This article about how to aid climb is part of the book - Big Wall and Aid Climbing.
Step 1 – On Belay
Before you leave the belay (or ground), you’ll need to get set up for the lead. Both climbers tie into the rope and the leader is put on belay, just the same as for any other climb.
The figure-8 is widely recognised as being the safest knot to tie in with. An assisted-braking belay device (e.g: a GriGri) is highly recommended for belaying.
Step 2 – Attach Daisies and Aiders to Harness
Girth hitch one end of each daisy through your harness tie-in points, or your belay loop. Going through your tie-in points means you can get closer to each aid placement, but it cinches your waist belt and leg loops together.
Going through the belay loop puts you further away but can be more comfortable. Try it both ways to see which suits you.
Clip the other end of your daisies to your aiders with a carabiner.
Put your aiders on the 'gate' side of the carabiner, so the daisy is free to move up the back bar when top-stepping. If your daisy is on the gate side, it could get stuck in the gate or unclip (not good!) when you top-step.
It's better to use a 'keyhole' style snapgate carabiner for your aiders/daisies, as it will be less likely to get stuck on slings and nut wires than a 'nose' style carabiner.
Step 3 – Rack Up
Fill your gear loops with enough rack to get going. You don’t need the whole rack – some things can be passed up later.
Step 4 – Attach Haul Rope
Clip the haul rope to the haul loop on the back of your harness. If you don't have a haul loop, you can make one by tying a short piece of webbing around the back of your waist belt.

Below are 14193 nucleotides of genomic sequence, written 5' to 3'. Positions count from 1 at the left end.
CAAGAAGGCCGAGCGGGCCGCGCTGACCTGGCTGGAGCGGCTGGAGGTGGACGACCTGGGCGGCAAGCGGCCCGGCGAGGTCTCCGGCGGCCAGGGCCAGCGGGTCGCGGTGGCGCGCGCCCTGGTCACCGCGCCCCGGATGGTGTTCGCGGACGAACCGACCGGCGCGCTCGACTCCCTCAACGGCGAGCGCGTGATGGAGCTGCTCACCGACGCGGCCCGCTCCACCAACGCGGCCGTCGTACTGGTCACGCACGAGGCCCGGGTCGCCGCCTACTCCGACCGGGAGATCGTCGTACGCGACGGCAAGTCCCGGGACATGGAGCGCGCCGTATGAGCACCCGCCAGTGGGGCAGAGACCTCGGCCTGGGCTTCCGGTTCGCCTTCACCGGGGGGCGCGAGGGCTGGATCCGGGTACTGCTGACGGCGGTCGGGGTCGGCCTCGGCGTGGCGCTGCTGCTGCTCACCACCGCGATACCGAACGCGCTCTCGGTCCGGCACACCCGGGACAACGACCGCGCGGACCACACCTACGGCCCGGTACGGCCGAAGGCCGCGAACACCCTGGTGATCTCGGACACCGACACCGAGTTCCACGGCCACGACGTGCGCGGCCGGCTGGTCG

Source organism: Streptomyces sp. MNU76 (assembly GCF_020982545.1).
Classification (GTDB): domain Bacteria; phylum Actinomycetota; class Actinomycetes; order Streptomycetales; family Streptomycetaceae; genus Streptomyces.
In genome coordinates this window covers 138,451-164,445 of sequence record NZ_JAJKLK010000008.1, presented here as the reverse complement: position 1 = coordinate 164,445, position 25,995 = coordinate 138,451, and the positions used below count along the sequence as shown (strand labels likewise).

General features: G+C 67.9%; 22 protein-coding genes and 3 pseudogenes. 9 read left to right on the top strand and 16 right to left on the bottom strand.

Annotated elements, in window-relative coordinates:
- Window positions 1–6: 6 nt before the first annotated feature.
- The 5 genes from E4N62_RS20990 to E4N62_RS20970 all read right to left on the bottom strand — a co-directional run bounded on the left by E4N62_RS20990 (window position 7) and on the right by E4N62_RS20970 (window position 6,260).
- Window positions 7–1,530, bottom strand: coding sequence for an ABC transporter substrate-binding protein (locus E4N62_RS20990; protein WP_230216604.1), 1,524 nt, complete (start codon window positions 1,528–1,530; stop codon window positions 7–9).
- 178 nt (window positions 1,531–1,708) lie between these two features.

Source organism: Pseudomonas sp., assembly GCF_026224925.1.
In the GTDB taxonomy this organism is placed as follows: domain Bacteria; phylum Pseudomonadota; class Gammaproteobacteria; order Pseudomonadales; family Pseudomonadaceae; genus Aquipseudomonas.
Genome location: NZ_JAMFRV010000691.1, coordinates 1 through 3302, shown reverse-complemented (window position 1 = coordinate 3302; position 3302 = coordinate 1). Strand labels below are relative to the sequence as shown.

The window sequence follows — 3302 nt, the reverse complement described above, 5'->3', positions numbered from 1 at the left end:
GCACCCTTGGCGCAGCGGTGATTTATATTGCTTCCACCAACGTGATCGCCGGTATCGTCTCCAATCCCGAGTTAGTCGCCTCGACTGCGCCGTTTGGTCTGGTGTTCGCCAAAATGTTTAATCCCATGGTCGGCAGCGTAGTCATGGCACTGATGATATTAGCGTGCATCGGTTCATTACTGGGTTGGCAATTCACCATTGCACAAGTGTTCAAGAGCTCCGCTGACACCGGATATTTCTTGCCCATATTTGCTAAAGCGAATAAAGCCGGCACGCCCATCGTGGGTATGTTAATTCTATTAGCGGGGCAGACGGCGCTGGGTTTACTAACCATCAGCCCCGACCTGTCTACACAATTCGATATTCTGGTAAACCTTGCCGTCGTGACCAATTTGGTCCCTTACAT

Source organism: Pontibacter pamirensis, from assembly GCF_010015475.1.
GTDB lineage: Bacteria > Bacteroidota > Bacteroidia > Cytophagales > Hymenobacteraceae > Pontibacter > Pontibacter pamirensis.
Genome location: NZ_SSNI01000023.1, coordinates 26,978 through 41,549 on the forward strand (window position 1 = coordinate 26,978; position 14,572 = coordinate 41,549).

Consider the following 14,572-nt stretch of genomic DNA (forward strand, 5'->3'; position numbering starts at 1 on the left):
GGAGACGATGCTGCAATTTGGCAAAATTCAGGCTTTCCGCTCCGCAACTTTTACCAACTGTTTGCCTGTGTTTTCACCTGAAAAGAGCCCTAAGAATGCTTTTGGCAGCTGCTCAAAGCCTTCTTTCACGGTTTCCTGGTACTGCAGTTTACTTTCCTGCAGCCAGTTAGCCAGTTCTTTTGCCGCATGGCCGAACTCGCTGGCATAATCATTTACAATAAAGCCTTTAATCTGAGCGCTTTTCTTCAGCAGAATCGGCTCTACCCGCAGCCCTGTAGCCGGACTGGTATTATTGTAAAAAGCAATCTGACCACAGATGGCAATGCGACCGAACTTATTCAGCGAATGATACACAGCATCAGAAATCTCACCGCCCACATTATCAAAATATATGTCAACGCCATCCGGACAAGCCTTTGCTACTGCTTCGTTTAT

Don't clip the haul rope to a gear loop – they're not strong enough.
Another method is to trail the haul rope with the hauling device pre-attached as shown.
After leading a pitch, the device can be attached to the anchor before removing the rope from your harness. This means that you can’t drop either the device or the rope while setting up the haul.
Step 5 – Prepare For Blast Off
Clip the lead rope to a high point of the anchor (just like you would on a trad multi-pitch) so you won't take a factor two fall onto your belayer if you fall on the first move.
After a final safety check, remove your attachment point to the anchor itself and you are ready to go.
The Basic Aid Climbing Lead System
The basic system of leading an aid pitch is:
1) Place a piece of gear
2) Test the gear
3) Transfer your weight on to it
4) Clip the rope into your previous piece of gear
5) Get as high as you can
These steps are described in more detail below.
Step 1 - Place Gear
Place a piece of gear and attach yourself to it with your free aider (the one you're not standing in).
Clip as high on the piece as possible (e.g; in the plastic thumb-loop of a cam, rather than the sling). This gives you more height, meaning less moves to the top.
When clipping gear which only has a big enough hole for one carabiner (such as a rivet hanger or a piton), you can clip a quickdraw to it first and then clip your aider onto that.